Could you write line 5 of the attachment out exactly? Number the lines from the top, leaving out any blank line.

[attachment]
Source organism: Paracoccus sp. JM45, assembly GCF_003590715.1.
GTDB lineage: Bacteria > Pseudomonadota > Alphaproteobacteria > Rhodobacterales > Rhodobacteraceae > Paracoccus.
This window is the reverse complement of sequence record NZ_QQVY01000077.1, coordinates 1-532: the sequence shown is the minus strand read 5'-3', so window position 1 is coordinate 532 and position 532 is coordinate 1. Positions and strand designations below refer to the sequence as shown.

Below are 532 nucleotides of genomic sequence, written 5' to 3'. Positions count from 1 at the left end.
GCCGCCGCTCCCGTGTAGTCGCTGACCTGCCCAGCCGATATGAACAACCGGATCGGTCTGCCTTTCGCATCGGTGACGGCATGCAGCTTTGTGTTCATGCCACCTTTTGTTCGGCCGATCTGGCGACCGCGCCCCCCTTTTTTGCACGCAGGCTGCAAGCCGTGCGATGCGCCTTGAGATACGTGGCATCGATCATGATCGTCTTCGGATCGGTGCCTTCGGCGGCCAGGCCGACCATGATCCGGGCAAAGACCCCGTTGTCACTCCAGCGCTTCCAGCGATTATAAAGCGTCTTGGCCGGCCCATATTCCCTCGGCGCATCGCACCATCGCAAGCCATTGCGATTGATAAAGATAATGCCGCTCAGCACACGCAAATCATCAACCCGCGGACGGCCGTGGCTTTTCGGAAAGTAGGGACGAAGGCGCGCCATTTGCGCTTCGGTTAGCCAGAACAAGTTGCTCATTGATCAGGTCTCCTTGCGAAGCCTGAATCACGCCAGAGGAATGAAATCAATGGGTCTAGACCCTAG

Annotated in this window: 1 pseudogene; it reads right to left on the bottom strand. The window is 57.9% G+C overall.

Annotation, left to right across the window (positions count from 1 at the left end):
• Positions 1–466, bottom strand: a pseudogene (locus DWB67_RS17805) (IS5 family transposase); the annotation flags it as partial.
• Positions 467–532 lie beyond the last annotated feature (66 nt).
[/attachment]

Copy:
GCCGCCGCTCCCGTGTAGTCGCTGACCTGCCCAGCCGATATGAACAACCGGATCGGTCTGCCTTTCGCATCGGTGACGGCATGCAGCTTTGTGTTCATGCCACCTTTTGTTCGGCCGATCTGGCGACCGCGCCCCCCTTTTTTGCACGCAGGCTGCAAGCCGTGCGATGCGCCTTGAGATACGTGGCATCGATCATGATCGTCTTCGGATCGGTGCCTTCGGCGGCCAGGCCGACCATGATCCGGGCAAAGACCCCGTTGTCACTCCAGCGCTTCCAGCGATTATAAAGCGTCTTGGCCGGCCCATATTCCCTCGGCGCATCGCACCATCGCAAGCCATTGCGATTGATAAAGATAATGCCGCTCAGCACACGCAAATCATCAACCCGCGGACGGCCGTGGCTTTTCGGAAAGTAGGGACGAAGGCGCGCCATTTGCGCTTCGGTTAGCCAGAACAAGTTGCTCATTGATCAGGTCTCCTTGCGAAGCCTGAATCACGCCAGAGGAATGAAATCAATGGGTCTAGACCCTAG